Five Courses to Play On A Golf Trip To Ayrshire
Five Courses to Play On A Golf Trip To Ayrshire
Few golfers will go away from a trip to the west coast of Scotland feeling anything but astonished by the wealth of golfing goodies on over. Indeed, with so many courses to choose from, your biggest problem may well be deciding which of the historic links to play first.
Beyond the Open Championship layouts at Troon and Turnberry, here are five courses that you need to know about.
Western Gailes is a majestic, albeit brutal links, that has long been considered among the finest courses in Scotland. Situated on a prestigious strip of golfing turf, the course is among the most varied links you are ever likely to encounter, with wily burns, sand dunes, and treacherous bunkers, just some of the course’s many hazards. With almost all the subtly contoured greens protected in some form, cleverly positioned drives, and approaches, are essential throughout.
Perhaps the most aptly named course in Britain, a devilish westerly wind frequently plays havoc with golfer’s rounds, as it cunningly switches from one direction back to the other, and ensures that Western Gailes is among the toughest courses on the Open Championship Final Qualifying roster.
Formed in 1897, the course has hosted several prestigious
tournaments, including the Scottish Amateur Championship, the 1972 Curtis Cup,
and the 2007 European Men's Amateur Team Championship.
As with many of the courses along this spectacular coastline, West Kilbride affords fantastic views across to Arran, with ferry rides to the popular island available just a few minutes down the road at Ardrossan.
One of the most northerly of the fantastic links courses that line the Ayrshire coastline, West Kilbride is often overlooked in favour of the better-known courses further south. It shouldn’t be, for it is a magnificent layout with some of best views in the entire region.
With out-of-bounds coming into play on no fewer than twelve holes, and the course constantly buffered by the elements, the golfer will require nerves-of-steel if they are to successfully negotiate the Old Tom Morris layout.
Of particular note is the 16th, a majestic bunker-strewn hole that runs along the edge of the beach, with out-of-bounds lurking both to the right and to the back of the green.
Don’t be confused by the name. Gailes Links, the 9th oldest club in the world, is some way outside Scotland’s biggest city, on a spectacular stretch of links that also encompasses Western Gailes and Dundonald Links.
Although the origins of the club can be dated back to 1787, the present-day links was laid over a century later, in 1892, by Open Champion Willie Fernie.
Gailes Links is undoubtedly one of the toughest courses in the area, and plays host to Final Qualifying whenever the Open Championship is in town.
With the railway line making for an imposing out-of-bounds,
the brutal wind for which the area is synonymous regularly putting in an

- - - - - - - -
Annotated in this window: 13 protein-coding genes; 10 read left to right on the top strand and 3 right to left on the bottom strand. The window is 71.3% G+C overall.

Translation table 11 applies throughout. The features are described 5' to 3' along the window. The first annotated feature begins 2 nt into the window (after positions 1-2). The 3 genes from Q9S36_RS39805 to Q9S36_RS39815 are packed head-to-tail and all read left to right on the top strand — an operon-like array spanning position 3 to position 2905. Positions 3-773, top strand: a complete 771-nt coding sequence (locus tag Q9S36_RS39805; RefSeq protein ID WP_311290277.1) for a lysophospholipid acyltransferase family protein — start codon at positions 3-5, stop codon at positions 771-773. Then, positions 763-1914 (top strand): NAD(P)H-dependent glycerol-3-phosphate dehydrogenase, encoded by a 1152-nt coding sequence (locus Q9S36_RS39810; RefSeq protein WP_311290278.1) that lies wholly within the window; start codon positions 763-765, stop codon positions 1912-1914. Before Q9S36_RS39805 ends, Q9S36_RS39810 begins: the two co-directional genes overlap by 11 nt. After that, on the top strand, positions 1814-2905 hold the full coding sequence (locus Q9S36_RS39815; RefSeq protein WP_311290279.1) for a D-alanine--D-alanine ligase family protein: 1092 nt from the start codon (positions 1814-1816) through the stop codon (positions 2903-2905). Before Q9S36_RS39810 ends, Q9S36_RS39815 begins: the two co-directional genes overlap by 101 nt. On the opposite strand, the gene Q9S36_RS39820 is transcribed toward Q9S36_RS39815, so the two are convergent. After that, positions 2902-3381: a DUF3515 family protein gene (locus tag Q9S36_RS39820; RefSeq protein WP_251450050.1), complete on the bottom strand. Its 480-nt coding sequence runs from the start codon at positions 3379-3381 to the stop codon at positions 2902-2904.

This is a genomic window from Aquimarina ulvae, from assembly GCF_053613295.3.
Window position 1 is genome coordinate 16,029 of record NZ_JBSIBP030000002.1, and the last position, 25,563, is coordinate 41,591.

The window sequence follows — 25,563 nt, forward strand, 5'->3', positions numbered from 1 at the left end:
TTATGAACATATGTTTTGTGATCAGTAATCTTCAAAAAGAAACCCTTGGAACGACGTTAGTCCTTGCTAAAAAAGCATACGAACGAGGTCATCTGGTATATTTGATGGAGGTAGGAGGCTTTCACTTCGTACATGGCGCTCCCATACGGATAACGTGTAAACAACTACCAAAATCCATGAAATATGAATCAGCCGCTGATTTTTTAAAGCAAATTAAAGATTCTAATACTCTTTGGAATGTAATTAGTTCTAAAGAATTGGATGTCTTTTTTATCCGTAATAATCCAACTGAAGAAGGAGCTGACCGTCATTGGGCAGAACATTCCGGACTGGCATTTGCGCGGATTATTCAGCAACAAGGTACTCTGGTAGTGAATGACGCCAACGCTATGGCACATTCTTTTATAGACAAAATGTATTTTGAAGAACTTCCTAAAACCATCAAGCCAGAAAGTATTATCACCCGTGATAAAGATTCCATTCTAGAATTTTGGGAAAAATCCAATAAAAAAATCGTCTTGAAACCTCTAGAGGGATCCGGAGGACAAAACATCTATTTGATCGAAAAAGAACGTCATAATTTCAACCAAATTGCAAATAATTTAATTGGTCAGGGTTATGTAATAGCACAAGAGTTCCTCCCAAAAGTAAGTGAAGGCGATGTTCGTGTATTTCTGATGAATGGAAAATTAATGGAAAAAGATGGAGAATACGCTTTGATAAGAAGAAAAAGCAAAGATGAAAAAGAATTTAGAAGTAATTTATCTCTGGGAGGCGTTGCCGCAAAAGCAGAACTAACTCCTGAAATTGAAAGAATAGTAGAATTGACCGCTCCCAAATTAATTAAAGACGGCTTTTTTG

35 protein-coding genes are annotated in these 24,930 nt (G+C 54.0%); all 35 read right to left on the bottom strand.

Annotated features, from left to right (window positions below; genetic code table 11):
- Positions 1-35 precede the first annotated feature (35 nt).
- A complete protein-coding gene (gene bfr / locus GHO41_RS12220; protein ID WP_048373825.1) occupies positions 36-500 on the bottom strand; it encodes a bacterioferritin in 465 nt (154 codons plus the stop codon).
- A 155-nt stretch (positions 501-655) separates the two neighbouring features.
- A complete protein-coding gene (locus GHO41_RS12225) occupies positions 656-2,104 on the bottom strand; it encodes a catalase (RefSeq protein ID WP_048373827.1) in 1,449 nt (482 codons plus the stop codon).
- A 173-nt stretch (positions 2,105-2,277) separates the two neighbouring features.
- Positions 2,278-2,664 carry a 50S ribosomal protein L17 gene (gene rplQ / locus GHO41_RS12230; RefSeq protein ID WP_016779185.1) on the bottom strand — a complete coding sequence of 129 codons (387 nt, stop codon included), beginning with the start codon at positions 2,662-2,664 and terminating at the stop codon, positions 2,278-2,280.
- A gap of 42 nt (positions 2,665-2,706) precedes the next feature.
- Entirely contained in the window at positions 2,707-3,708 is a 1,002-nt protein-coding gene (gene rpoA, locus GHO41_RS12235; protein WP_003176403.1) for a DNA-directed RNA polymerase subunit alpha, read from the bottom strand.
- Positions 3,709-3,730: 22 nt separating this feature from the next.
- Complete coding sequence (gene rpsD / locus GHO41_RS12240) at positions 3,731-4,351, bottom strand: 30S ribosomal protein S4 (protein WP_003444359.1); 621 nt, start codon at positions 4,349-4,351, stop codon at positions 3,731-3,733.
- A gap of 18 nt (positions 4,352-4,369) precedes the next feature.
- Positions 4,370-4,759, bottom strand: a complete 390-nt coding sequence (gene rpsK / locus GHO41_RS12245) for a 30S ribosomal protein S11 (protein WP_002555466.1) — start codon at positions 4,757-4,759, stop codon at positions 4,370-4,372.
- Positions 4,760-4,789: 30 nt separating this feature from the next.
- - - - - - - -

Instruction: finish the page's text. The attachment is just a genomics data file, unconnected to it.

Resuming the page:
appearance, and gorse lining many of the fairways, the links will pose the ultimate
test for even the most accurate of players.
Prestwick St Nicholas
Founded in 1851 by Old Tom Morris, Prestwick St Nicholas is the lesser known offering in a historic golfing town which would play host to the first twelve Open Championships.
Once referred to by the great Henry Cotton as a ‘championship course in miniature,’ Prestwick St Nicholas certainly doesn’t possess the length to rival some of its neighbours, but the layout oozes an old-fashioned charm, with the eighteenth century “Salt Pan” buildings behind the 1st green, criss-crossed fairways, and spectacular views guaranteeing an absorbing golfing experience.
Anyone thinking that the short yardage equates to an easy round is very much mistaken. With out-of-bounds on no less than twelve of the holes, its exposed location on the Firth of Clyde making a strong breeze essentially a given, and gorse and deep bunkers featuring throughout, the course must be plotted with considerable thought.
Host to the AAM Scottish Men’s and Ladies Open, Dundonald Links stands out on this fabulous stretch of historic coastline for being a relatively new course. Nonetheless, despite only opening in 2005, the Kyle Phillips design has proved more than worthy of its prestigious position, and has quickly arisen to become one of Ayrshire’s finest golf courses.
Less rugged than neighbouring Western Gailes, Dundonald is nonetheless a fantastic course, renowned for being in fabulous condition, and is reminiscent of another Kyle Phillips gem, Kingsbarns, although with admittedly less spectacular views.
Owned by Loch Lomond Golf Club, visitors are ensured a similarly high-level of service.
Becky Gee is a
freelance golf writer and travel blogger from the United Kingdom. When not
covering the latest events on the LPGA and Ladies European Tour for Women &
Golf, she can be found blogging about her recent travels, golf course reviews,
and latest musings on the female game at www.thenomadicgolfer.com
To book stay and play packages in Ayrshire please contact A Golfing Experience
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